The candidate said he is committed to the project, whether he is elected MP in the federal election, or not, and regardless of whether the NDP forms the next federal government.
If the New Democrats were in power in Ottawa, and he were its local representative, he said, "that would make it easier, (because) the NDP is very committed to supporting municipal projects in renewable energy."
Bruce Craig, president of Lakeshore Utilities, confirmed Mr. Christianson had approached him about the project. If there is support from the government, Lakeshore Utilities would be interested, Mr. Craig said.
Although offshore wind energy had not previously been in its plans, Mr. Craig said the utility is on board and just waiting for direction. If built, their subsidiary, Lakefront Generation, would own the off-shore wind farm.
About two years ago, the utility did a wind-energy study at Northumberland Hills Hospital, but found the location was not economically viable.
Taking into consideration the capital and maintenance costs, the selling price of the electricity and the amount of wind available in that location, the company could not make a business case, Mr. Craig said.
The difference between this study and the proposed off-shore location for a wind farm is more wind and fewer obstructions, Mr. Craig explained.
Mr. Craig believes that "the off-shore project would take two or three years by the time they get engineering reports, design and approvals."
Mr. Christianson said it could take three to five years to get the wind farm up and running.
Mr. Craig said wind studies would be needed to select the wind farm location, including distance from the shore.
The electricity produced by the offshore wind farm would be sold to the Independent Electricity System Operator, better known as "the grid." From here the Ontario Power Authority sets a price for the blended electricity sold to consumers that takes into account the contracts negotiated with producers.
Mr. Christianson said he traveled to Denmark in 2005, where he observed that country's wind turbine technology. He said he was impressed with Danes' ability to generate 20% of the nation's electricity using wind. Municipalities owned most of the projects, helping to alleviate the NIMBY (not in my back yard) issue.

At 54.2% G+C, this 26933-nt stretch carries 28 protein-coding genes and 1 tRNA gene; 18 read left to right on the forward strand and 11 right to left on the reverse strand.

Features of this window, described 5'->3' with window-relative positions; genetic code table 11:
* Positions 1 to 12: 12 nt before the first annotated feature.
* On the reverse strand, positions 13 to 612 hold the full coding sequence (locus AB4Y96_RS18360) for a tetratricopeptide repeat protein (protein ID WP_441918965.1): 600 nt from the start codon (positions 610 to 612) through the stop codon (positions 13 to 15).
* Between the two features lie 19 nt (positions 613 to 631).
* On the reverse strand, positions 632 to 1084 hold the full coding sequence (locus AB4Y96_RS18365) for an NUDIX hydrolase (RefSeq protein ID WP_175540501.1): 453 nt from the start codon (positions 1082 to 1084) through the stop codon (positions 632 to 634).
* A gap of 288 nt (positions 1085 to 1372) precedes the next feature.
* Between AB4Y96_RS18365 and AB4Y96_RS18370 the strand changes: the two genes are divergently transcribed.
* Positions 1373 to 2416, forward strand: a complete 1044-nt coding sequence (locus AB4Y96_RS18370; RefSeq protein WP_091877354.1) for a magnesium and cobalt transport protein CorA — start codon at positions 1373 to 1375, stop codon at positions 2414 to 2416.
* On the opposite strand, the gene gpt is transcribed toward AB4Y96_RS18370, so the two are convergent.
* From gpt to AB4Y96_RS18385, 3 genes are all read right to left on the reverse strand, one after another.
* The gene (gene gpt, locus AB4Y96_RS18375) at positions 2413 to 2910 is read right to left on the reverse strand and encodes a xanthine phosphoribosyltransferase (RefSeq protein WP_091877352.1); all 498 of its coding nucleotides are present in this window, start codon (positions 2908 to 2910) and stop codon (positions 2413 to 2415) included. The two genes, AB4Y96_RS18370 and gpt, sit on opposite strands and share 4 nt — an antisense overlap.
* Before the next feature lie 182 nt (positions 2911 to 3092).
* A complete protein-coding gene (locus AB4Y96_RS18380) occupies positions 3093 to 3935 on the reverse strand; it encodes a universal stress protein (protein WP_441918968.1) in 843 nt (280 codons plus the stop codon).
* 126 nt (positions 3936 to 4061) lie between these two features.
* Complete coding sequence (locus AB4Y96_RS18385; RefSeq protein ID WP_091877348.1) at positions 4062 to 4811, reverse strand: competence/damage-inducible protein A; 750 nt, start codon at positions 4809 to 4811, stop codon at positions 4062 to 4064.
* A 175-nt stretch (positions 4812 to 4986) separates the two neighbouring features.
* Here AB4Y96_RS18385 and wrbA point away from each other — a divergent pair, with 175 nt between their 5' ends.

When candidates from the Conservative, Liberal and Green parties were polled about the idea, responses were generally positive.
Conservative candidate Rick Norlock agreed with Mr. Christianson that an offshore wind project would help with the NIMBY attitude faced by on-shore initiatives. By building the wind farm away from the shore, the noise and sight-line issues fall away, Mr. Norlock pointed out.
He added the Conservative Eco-Energy initiative rolled out in 2007 makes federal funds available for projects such as this. Mr. Christianson also pointed out the provincial government has a "Community Power Fund" for this type of endeavour.
Green Party candidate Ralph Torrie said this is exactly the type of project needed, but added it needs to be considered in the context of an overall plan for energy efficiency.
Mr. Torrie lauded Lakefront Utilities for showing entrepreneurial spirit on this initiative.
"Local utilities can make a huge difference in new economic development and energy efficiency and renewables," Mr. Torrie said.
Paul Macklin, Liberal candidate for Northumberland-Quinte West, agreed with the idea of an off-shore wind farm in principle.
"Anything that will benefit our community is something I am prepared to support," he said.
He has one caveat Â— a careful consideration of environmental effects before proceeding.
"We know that these devices kill birds and have other ecological effects. When we look at a project of this size, we need an environmental assessment to see what adverse affects there might be."
Mr. Macklin added he would be favourably inclined toward the project, "if this is environmentally sound, it will green our community and make it more profitable."
Mr. Christianson said an off-shore project would meet these criteria.
Aside from the energy and environmental pluses, Mr. Christianson expects the community to benefit from job creation. There is no reason why these turbines could not be built locally, he suggested.
"Community-owned wind farms meet triple bottom-line objectives. They are economic generators, they have a very small ecological footprint, and they keep the wealth in our community," he said.